Making a Non-Violent Bahamas
By Barrington H. Brennen, 2001,
Question: Dear Sir: What is going on
in our country? Who is to blame for all this crime? Is it the men or the women?
Is it the politicians or the ministers of the gospel? We used to be peaceful.
Where has all the peace gone? Can we really change?
Answer: Over the years I have
been writing in the newspaper, I have written many articles on transforming
violence into non-violence. I have tried to uncover the real issues involved.
Today I feel the urge to write about it again and to re-publish some of what I
said on the subject. Too often we hear on TV and radio leaders in our
communities stating that "the reality is we cannot stop the crime."
Although from a spiritual point of view this might be correct, however, socially
it is a self-prophecy statement thatís reaping havoc today. We are putting our
feet in our own mouths. It is my opinion that crime can be reduced
LETíS MOVE ON.
Sometime I wonder if we do realize that the crime level in our country is
very serious. Churches are having all-night prayer sessions, civic clubs are
having debates, public committees are having open forums. These are wonderful
avenues for motivating people and gathering information. However, they are poor
for doing things. We must move on, out of the halls of discussion and into the
streets of action. It is easy to debate what we must do, but it calls for ten
times more energy to do what we have debated.
FAVORITISM DESTROYS NATIONS
There is something I believe thatís holding us back; that is, favoritism.
It often reveals itself in the form of nepotism and partiality. We must cease
this death-bell activity. There should be no "who knows who" when it
comes to crime. If a police is to arrest her brother-in-law who has committed a
crime, she must to do so because the law requires it. She must not do him
"a favor" by turning her head. We destroy the community and the
law-breaking family member, or friend, by "letting him slide."
Government officials, community leaders, pastors, youth leaders are all
responsible for upholding the law in spite of the relationship to the
law-breaker. Too many people boast of having "friends in high places"
as an excuse for doing wrong. Now we have a nation soaked in the putrefying lies
of indifference and passivity. Underneath the surface of our refined protocol of
our tourism, church, and school environments, there is a malignant tumor thatís
about to crack the skin of national peace and expose its ugliness to the world.
Unless we have radical surgery now to remove the tumor, we might be headed to an
unexpected death of a nation we once loved.
MAKING A DIFFERENCE
Nonviolence is a process. First of all, parents hold the primary key to a non
violent nation. It is in the home where children learn the first skills of
non-violence or violent behavior. It is not in the church or school. It is not
in the yard shooting marbles. It is not on the cornerís basket ball court. Itís
in the home. Mothers and fathers bear responsibility for the present condition
of our nation. Transforming violence to non-violence must begin with parents.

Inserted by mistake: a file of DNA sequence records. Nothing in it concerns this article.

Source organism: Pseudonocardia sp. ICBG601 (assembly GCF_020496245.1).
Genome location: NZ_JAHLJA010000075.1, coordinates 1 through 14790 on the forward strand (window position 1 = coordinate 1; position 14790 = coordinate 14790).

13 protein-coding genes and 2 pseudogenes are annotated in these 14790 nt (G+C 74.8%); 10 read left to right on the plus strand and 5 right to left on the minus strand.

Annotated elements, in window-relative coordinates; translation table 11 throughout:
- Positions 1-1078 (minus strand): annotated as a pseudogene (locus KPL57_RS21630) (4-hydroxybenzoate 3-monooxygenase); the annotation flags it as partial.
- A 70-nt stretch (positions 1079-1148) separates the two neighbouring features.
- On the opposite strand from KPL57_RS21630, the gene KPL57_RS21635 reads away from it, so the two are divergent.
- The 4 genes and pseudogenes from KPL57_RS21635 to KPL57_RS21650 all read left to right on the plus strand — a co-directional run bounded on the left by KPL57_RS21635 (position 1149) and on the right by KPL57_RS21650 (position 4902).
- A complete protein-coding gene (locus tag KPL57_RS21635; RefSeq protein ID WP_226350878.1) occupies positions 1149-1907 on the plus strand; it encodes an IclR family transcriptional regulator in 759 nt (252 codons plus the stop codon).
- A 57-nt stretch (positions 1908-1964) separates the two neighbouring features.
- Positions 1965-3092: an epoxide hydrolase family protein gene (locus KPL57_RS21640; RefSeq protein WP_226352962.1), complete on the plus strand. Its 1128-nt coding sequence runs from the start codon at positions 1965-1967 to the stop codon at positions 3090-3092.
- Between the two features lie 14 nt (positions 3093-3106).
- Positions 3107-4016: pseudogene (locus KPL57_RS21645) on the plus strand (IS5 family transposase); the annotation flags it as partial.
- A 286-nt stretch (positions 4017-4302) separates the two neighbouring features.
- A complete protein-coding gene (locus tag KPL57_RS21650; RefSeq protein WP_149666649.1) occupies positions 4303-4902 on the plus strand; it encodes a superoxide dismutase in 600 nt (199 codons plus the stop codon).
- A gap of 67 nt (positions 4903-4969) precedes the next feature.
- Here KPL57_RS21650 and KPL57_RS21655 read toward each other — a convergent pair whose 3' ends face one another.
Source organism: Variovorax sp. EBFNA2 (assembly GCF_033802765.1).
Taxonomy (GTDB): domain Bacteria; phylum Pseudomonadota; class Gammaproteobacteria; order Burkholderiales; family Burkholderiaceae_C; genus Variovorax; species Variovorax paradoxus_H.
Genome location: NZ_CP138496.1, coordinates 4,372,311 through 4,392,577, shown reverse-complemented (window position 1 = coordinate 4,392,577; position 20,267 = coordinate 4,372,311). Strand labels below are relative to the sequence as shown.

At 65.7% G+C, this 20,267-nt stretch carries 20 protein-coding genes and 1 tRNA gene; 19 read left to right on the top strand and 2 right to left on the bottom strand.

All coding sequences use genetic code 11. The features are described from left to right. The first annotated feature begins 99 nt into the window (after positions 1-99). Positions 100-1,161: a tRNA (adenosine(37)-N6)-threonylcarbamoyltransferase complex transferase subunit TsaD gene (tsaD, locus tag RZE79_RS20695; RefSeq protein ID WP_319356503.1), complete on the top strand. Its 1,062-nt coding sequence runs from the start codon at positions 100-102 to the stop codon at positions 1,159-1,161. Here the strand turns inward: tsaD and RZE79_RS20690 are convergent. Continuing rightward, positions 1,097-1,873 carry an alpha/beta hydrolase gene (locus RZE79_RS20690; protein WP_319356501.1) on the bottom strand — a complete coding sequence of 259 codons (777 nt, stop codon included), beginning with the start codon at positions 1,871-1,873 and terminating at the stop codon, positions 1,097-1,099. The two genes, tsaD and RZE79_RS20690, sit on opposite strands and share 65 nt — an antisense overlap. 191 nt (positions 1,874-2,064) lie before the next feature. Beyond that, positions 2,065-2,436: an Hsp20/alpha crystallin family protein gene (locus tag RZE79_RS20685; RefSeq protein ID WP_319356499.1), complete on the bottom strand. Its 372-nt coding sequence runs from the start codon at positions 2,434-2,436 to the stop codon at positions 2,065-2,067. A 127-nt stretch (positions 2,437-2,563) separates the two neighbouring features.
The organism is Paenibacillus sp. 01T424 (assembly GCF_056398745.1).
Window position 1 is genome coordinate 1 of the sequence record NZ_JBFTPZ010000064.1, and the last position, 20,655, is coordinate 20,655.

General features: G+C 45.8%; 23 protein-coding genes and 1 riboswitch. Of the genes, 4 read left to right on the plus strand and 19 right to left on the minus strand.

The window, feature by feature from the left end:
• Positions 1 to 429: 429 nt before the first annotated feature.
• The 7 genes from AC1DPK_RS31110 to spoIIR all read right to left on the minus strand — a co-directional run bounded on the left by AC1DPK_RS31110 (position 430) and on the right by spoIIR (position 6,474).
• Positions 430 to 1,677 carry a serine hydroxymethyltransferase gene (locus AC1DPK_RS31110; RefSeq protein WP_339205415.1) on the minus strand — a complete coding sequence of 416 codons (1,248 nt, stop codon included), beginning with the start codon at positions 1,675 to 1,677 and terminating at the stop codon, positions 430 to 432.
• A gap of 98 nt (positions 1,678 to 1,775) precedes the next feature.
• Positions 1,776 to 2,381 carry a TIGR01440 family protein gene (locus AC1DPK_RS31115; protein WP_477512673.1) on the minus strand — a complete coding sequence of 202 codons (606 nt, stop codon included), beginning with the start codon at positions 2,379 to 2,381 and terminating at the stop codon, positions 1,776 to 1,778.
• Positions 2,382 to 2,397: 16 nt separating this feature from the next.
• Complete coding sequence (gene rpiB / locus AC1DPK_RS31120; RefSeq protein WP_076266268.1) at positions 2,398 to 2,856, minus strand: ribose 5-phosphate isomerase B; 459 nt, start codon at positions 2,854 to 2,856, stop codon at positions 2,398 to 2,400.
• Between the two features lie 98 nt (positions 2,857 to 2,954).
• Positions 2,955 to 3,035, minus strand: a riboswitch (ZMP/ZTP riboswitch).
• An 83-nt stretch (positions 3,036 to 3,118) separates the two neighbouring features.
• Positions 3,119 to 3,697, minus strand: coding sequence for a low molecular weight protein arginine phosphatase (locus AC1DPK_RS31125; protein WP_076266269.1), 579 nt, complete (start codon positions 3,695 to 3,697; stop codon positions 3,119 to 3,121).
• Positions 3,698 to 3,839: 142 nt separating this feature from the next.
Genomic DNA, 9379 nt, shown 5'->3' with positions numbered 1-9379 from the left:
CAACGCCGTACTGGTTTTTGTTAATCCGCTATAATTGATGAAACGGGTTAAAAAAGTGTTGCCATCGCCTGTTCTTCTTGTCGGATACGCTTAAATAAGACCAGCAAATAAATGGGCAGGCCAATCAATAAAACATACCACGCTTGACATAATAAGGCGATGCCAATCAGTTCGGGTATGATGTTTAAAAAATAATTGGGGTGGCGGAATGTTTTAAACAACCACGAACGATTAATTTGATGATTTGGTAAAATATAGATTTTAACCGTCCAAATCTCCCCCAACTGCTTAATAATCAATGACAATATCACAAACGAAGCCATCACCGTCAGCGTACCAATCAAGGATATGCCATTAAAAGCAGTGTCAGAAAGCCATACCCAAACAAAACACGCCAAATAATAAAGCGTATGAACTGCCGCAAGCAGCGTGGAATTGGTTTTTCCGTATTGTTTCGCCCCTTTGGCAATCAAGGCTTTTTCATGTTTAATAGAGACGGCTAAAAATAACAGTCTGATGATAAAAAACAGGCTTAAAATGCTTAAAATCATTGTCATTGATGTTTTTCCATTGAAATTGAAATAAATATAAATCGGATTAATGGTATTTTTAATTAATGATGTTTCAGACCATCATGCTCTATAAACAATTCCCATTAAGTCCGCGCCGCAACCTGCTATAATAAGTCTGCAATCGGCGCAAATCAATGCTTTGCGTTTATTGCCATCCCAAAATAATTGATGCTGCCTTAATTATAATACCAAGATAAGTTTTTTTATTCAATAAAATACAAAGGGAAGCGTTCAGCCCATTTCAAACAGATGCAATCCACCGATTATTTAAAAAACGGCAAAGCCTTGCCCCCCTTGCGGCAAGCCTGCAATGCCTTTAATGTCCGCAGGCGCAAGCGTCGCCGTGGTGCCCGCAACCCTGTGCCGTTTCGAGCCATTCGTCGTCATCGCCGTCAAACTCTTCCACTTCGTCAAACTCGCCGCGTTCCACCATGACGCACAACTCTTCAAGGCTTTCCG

Families form communities. Communities hold another key to this necessary
transformation. K. Louise Schmidt in his book Transforming Abuse
states that "Bringing nonviolence into communities is not a linear process.
It is a process by which each step opens into another, creating new forms as it
evolves. There is no strategy or final solution; each community needs to look
closely at the resources already at hand and begin with a faith that the tools
we need are already with us. These tools are the ingenuity, determination, and
basic living skills we all have. Our community can bind us together in
nonviolent efforts to create safe homes and communities."
We must begin with accepting each Bahamian: black and white, rich and poor,
literate and illiterate, male and female--as equal. As long as we are divided
across racial and economic lines, violence will remain. We must bring our
resources from all sectors of society to create healing. Our goal is not to
avoid conflict, but to prevent violence. We want to provide a safe environment
to express opposition, to differ, to change, and to grow. All churches should
come together to organize nonviolence education programs. Communities should
provide wholesome recreational activities for youth. Special training should be
given for communities and churches to coordinate divorce recovery groups,
support groups for survivors of incest, young parenting groups, single clubs,
married couples clubs, support groups for men committed to a nonviolent
lifestyle, support groups for former criminals committed to peaceful lifestyles.
The list can be longer.
WE HAVE A VOICE
Bahamians must realize that we have a voice. A voice that can bring change.
We cannot sit passively and indifferently by and expect time and others to
change things. We have the time for change. Are you ready fathers to change your
need to control? Are you ready mothers to deal with your denial and cover-up?
Are you ready teenagers to shoulder your responsibility of decision making in
your own life? Are you ready business persons to put your money where your mouth
is? Are you ready politicians to speak out for justice even if it costs you your
seat? Are you ready pastors to change your concept of leadership to
servant-hood? Are you ready Bahamians? Transformation from violence to
nonviolence is possible in our land when each transforms her/his life to peace
Barrington H. Brennen, MA, NCP, BCCP, a marriage and family
therapist and board certified clinical psychotherapist, USA.
Send your questions or comments to firstname.lastname@example.org
or write to P.O. Box CB-13019, Nassau, The Bahamas, or
or call 242-327-1980